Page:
On a recent episode of ESPN’s “First Take,” Stephen A. Smith named his all-time starting five in the NBA. The topic was spurred by Allen Iverson’s appearance on Smith’s radio show, but quickly spread throughout the sports world.

Smith listed his starting five from point guard on up: Stephen Curry, Michael Jordan, Kevin Durant, LeBron James, and Shaquille O’Neal.

Jordan and James are universally placed in any list of the sort, and O’Neal certainly deserves his share of votes. While Durant’s selection is open to criticism, it is difficult to know who Smith was comparing him to, and at exactly what position. The choice of Curry as point guard, however, is a harder sell.

Smith definitively chose Curry on the basis of his shooting ability and laughed at any other suggestion in typical Stephen A. Smith style.

“Steph Curry: all day, every day!”

Unfortunately for Smith, there is a plethora of great point guards who deserve a mention in the conversation. Oscar Robertson, John Stockton and Jerry West, to name just a few. While including these players, like Curry, is up for debate, there is one player who owns the top spot at point guard. He deserves to be included in everyone’s all-time starting fives.

Throughout his illustrious career, Magic Johnson accomplished too much to include in a single article. I will just stick to the highlights.

Prior to drafting Johnson first overall in 1979, the Los Angeles Lakers were a non-factor. In the 13 seasons he led them thereafter, they were the top seed in the Western Conference 10 times, never finishing worse than third. They competed in nine NBA finals, winning five of them. While Johnson certainly played with other greats, it was only when he joined them that they began winning. His retirement was followed by a decade of irrelevance for the Lakers where the team failed to make it back to the finals, and at times the playoffs, in eight consecutive seasons.

If the championship titles and winning streaks do not convince you, Johnson’s individual accomplishments are just as impressive.

Johnson won three Most Valuable Player awards in a time when Kareem Abdul-Jabbar, Larry Bird and Michael Jordan competed alongside him. He was also selected as an All-NBA First Team nine times and as an All-Star 12 times.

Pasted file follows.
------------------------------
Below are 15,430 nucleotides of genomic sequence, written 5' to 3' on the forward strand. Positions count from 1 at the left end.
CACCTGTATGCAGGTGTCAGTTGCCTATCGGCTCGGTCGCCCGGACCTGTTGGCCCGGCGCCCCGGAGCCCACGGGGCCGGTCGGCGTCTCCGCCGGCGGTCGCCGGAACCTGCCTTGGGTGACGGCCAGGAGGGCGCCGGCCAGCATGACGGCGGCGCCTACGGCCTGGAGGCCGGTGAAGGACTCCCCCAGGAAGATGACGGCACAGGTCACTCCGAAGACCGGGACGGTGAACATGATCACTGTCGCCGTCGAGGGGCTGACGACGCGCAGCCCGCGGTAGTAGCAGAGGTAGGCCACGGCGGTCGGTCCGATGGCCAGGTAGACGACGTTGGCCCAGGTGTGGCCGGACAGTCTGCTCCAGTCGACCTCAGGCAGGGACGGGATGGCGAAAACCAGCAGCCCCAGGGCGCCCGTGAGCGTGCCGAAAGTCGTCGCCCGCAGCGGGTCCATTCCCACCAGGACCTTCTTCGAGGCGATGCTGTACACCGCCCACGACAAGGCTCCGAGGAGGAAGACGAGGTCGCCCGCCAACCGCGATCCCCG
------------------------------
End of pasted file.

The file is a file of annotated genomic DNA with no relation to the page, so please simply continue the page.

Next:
Johnson averaged 11.2 assists per game (the most of all time), nearly double Curry’s 6.7 assists. Unsurprisingly, Johnson is widely described as the best passer ever. His unique size as a 6’9” point guard enabled him to average 7.2 rebounds per game, nearly three more than Curry’s 4.5 rebounds per game.

While Curry does have an advantage in points per game over Johnson, he shoots a lower percentage from the field.

I acknowledge that Curry is the best shooter in NBA history, as Smith suggested. That being said, the point guard position, or any for that matter, requires more than one dimension. While neither Curry nor Johnson qualifies as a great defender, Johnson’s versatility and wide-ranging accomplishments overwhelm Curry at least at this point in his career.

The best athletes, in any sport, elevate their games at the most important moments. Curry failed to elevate his game in the 2016 NBA Finals when star teammate Draymond Green was suspended. In Game 7, Curry managed a lackluster 17 points and two assists, and the Warriors lost the series.

Curry, time and time again, has come up small in the biggest moments. Despite three Finals wins, he has never won a Finals MVP award.

Johnson was put in a similar situation to Curry as a rookie in the 1980 Finals. Lakers center Kareem Abdul-Jabbar did not play in Game 6 due to an injury. Johnson changed positions for the game to replace the center. In doing so, he posted 42 points, 15 rebounds and seven assists in one of the best performances of all time. Johnson did not just rise to the occasion. He had to change positions, and still found a way to win.

Curry’s career is not over. He has the chance to make his own case for greatest point guard. Maybe one day Curry will be in my starting five. In any era, however, I want Magic Johnson bringing the ball up.

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